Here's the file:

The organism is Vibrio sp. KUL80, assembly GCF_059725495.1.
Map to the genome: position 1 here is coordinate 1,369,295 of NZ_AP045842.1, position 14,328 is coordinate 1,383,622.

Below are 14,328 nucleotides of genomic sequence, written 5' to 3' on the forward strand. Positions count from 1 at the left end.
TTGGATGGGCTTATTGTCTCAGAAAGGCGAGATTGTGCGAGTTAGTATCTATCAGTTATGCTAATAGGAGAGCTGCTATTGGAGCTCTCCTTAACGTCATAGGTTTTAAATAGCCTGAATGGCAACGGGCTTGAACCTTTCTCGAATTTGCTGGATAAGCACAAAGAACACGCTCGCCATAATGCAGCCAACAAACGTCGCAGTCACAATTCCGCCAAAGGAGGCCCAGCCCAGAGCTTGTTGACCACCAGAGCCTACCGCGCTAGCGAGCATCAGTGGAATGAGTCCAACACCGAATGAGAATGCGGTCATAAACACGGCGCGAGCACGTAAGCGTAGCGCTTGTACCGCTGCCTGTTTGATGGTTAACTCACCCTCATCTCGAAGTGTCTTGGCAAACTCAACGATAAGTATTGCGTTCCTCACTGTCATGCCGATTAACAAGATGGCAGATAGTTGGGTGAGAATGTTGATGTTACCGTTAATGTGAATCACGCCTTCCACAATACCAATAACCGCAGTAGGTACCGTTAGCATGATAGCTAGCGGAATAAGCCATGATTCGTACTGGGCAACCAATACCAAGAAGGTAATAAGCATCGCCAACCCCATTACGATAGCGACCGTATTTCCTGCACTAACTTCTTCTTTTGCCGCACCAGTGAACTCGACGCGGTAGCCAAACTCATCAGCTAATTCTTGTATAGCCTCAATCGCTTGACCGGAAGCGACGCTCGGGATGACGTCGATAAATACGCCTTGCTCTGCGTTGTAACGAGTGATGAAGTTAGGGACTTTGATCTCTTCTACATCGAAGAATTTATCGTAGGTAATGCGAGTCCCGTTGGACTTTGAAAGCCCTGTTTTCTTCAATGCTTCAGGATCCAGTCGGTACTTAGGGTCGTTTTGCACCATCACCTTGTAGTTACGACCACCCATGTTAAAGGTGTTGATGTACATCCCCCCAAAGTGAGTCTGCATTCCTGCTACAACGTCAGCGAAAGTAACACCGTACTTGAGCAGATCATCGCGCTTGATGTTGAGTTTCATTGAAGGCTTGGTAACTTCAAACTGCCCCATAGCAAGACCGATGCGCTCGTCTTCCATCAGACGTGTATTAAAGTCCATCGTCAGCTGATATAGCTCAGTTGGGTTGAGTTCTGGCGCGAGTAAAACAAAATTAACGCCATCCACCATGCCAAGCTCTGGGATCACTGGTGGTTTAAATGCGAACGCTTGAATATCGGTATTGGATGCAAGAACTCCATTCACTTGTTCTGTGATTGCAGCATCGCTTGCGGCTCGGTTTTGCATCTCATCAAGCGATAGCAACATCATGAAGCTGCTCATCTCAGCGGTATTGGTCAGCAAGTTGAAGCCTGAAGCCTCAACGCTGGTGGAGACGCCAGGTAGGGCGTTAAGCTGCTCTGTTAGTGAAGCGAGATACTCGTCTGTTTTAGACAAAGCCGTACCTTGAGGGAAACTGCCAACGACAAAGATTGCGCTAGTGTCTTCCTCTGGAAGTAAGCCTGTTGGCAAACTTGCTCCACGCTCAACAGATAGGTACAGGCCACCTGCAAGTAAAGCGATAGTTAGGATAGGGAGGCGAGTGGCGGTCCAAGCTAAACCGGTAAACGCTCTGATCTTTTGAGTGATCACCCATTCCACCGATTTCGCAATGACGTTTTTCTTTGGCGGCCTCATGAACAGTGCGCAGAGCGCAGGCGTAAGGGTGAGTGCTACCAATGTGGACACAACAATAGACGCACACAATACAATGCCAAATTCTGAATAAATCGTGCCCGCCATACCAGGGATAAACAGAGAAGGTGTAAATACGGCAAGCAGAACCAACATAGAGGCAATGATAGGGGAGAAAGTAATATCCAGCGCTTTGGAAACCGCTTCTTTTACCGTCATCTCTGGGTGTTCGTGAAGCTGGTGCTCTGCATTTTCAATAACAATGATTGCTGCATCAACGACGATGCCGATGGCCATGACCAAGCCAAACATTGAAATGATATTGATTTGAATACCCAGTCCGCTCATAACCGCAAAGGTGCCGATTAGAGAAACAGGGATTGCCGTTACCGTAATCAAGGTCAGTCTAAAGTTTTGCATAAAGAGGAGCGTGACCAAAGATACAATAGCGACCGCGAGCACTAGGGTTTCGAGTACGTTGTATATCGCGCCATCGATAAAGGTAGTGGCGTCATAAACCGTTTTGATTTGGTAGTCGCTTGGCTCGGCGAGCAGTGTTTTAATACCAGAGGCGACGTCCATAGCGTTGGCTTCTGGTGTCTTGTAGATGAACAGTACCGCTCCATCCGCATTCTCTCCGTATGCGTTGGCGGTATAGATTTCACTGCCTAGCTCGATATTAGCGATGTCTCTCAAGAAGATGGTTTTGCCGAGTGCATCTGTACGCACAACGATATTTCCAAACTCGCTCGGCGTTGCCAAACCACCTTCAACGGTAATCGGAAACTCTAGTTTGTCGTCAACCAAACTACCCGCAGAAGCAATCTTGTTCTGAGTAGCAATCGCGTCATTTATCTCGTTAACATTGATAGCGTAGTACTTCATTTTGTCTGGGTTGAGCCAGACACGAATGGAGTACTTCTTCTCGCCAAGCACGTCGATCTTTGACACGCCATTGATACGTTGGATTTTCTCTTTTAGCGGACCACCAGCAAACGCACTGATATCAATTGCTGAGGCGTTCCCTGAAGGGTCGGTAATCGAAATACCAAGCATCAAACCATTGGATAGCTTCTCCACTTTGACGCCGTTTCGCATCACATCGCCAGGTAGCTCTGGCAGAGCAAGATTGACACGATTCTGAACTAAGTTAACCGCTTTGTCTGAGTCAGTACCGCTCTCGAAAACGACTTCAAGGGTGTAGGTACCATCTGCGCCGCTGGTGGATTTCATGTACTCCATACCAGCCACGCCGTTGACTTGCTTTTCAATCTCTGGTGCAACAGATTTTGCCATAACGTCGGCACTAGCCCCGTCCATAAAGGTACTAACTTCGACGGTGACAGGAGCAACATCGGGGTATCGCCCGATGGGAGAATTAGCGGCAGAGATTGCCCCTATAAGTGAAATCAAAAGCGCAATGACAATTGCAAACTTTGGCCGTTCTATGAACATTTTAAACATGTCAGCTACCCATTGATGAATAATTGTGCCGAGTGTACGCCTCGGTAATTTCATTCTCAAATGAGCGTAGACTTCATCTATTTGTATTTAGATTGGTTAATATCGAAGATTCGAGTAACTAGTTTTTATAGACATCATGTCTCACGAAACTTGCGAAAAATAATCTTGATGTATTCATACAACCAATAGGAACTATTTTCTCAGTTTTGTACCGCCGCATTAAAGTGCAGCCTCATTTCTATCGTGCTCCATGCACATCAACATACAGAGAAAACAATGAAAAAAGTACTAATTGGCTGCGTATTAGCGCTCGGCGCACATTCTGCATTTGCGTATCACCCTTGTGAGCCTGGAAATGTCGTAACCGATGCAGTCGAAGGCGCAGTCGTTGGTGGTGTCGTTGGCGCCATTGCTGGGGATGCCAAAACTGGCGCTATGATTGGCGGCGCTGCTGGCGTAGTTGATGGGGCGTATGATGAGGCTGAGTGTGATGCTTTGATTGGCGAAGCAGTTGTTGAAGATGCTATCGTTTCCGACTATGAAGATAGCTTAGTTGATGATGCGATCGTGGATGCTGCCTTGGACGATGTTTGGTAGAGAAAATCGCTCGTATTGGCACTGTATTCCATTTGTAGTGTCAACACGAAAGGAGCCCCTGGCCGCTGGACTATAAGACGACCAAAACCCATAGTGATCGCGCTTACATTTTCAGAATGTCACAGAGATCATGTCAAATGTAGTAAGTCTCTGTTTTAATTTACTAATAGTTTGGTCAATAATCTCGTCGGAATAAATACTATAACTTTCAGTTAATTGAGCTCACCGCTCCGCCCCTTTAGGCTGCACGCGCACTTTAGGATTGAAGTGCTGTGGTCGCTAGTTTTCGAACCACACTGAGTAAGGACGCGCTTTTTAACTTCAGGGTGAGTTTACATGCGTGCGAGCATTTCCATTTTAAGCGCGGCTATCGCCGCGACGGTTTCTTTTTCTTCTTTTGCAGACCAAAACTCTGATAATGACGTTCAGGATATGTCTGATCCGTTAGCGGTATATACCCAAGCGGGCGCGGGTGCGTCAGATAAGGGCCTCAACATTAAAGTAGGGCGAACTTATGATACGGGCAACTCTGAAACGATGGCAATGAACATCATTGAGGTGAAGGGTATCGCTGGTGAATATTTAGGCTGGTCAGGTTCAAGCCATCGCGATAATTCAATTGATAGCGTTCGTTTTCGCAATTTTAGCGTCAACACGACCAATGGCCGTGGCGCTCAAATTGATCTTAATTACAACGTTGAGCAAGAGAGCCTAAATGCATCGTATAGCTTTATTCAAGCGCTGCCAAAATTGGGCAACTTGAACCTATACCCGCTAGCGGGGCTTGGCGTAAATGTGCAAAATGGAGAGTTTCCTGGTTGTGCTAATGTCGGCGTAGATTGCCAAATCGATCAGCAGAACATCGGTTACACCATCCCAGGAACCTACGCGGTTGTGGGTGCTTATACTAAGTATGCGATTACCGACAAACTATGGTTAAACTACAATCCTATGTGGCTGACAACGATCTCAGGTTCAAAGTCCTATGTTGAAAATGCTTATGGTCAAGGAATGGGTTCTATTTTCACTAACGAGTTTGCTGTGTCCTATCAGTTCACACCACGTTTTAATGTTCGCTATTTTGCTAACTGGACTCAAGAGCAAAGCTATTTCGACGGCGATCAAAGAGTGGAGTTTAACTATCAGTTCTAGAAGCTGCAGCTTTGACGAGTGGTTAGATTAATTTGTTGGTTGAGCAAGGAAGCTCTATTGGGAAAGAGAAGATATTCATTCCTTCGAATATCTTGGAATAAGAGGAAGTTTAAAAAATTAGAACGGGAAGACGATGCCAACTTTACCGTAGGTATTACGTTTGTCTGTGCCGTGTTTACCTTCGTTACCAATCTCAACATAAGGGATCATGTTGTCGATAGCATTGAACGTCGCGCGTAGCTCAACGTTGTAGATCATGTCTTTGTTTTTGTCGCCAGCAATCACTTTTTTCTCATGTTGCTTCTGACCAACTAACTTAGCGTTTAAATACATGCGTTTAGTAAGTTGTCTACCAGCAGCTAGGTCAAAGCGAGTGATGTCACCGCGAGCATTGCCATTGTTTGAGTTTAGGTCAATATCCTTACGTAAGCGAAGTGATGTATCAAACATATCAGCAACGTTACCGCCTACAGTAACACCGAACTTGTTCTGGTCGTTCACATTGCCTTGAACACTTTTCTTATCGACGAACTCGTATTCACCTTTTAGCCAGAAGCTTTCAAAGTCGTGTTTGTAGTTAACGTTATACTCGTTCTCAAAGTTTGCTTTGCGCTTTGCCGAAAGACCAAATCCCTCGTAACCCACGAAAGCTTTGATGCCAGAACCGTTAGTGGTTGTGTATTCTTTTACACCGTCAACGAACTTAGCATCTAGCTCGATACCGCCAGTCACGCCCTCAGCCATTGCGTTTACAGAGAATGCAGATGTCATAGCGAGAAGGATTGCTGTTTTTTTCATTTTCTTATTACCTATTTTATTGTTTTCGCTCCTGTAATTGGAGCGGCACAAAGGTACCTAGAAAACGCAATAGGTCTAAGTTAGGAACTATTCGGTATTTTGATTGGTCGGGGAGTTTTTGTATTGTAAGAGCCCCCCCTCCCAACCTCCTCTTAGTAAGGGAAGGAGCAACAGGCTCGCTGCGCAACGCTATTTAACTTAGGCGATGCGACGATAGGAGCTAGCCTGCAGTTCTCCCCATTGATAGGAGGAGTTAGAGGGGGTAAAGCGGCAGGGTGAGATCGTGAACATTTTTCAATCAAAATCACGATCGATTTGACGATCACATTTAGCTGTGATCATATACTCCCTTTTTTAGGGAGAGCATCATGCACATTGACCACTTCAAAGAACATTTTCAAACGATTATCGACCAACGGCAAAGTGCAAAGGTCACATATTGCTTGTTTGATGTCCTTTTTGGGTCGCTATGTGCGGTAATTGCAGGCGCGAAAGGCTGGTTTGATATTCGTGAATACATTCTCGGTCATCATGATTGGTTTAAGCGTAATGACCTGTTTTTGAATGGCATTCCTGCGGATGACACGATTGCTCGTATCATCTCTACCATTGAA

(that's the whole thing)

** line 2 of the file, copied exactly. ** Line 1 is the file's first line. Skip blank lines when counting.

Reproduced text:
Map to the genome: position 1 here is coordinate 1,369,295 of NZ_AP045842.1, position 14,328 is coordinate 1,383,622.